One of the speakers pointed out that a petition not to monetize the site and not to build a hotel had received 20,000 signatures in less than two weeks.

She added that the community will support would support this venture and that the city certainly should, given the amount of money that must be flowing into their coffers these days. She also added – and this seemed to be the feeling of many in the crowd – that San Francisco’s citizens were not interested in seeing another arts organization disappear from the city or become a piggy bank for city hall.

If yet another proposal to sell parts of San Francisco to the highest bidder is the best that city hall can do, maybe we should scrap their decisions and start all over as this petition on Change-Org makes clear. "None of those proposals preserve the site as the important cultural/educational center San Franciscans have known it to be, nor do they keep it a community space that is open and available to ALL people. Once again, our officials are preparing to sell out from under us another piece of San Fransisco heritage, a heritage that belongs solely to the citizens of this City and to those who share a love for it . We demand that the Palace of Fine Arts be developed ONLY as a cultural/educational center."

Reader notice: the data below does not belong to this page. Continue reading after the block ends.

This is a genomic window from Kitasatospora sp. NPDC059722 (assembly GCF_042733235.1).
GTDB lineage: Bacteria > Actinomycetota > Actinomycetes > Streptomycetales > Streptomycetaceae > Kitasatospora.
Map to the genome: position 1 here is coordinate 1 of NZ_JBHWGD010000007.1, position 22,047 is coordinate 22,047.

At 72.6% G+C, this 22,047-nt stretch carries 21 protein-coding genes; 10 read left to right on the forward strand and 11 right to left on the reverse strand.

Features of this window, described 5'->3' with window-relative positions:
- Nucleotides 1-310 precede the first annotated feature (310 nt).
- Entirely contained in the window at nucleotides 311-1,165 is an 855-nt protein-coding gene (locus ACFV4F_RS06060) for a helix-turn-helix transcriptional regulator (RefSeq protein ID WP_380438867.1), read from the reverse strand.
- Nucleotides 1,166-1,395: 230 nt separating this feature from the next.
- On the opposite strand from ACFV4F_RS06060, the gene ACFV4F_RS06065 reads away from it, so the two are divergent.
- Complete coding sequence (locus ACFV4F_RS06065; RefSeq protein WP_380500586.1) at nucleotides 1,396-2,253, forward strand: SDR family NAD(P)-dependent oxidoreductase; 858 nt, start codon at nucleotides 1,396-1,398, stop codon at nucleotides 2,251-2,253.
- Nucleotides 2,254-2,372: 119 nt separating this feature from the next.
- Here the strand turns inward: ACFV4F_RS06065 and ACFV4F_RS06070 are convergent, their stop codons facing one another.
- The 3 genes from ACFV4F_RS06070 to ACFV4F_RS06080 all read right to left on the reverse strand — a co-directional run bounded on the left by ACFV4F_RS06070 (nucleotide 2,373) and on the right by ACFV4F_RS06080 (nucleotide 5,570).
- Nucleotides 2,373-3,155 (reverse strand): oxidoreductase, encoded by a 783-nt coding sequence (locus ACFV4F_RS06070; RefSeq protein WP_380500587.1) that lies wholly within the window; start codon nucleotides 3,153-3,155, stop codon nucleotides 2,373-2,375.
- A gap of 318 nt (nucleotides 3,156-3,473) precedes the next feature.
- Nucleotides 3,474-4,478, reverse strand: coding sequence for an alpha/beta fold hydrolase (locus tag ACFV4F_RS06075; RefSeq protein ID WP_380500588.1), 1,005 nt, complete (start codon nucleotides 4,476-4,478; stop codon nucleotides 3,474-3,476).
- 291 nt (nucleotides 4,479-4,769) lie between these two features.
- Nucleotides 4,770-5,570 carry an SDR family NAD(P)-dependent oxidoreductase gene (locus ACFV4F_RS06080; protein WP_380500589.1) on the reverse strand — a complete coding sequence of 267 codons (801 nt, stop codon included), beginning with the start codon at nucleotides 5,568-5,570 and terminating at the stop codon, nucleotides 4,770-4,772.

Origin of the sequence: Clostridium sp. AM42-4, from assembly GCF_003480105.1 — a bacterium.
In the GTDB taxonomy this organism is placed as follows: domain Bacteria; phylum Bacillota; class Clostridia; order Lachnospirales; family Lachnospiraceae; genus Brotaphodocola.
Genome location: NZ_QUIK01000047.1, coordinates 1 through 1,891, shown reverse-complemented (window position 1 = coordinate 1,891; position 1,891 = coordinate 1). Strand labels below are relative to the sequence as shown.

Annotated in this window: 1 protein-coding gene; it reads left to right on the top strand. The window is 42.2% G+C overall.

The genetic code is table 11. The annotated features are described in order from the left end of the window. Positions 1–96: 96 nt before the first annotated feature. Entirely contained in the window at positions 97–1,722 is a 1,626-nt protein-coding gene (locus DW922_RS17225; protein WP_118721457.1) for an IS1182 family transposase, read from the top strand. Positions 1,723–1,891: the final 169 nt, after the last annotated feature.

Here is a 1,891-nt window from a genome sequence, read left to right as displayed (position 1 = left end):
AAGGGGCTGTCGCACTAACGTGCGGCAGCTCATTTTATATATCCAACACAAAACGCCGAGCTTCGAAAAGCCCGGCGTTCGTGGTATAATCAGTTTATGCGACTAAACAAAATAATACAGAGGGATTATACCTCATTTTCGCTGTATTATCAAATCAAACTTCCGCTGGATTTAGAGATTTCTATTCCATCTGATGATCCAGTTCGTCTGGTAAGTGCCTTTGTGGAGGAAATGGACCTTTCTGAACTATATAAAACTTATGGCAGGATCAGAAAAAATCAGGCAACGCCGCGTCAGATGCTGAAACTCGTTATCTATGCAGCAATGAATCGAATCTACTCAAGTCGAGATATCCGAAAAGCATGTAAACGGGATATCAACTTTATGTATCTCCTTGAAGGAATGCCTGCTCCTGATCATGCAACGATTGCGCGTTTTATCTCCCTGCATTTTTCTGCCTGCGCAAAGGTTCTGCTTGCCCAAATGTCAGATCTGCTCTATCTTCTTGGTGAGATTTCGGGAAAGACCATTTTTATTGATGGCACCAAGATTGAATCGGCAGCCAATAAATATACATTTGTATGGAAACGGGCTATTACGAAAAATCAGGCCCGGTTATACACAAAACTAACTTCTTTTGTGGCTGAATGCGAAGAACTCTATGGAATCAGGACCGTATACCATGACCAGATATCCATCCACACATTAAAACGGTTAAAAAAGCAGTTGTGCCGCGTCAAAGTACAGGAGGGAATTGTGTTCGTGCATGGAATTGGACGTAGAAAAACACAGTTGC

The winner of the redevelopment bid will score a 55-year lease to the historic San Francisco arts center. What a way to celebrate the 100th anniversary of the Panama-Pacific Exposition, by selling off another part of SF's soul. The facade may remain but the heart will be gone.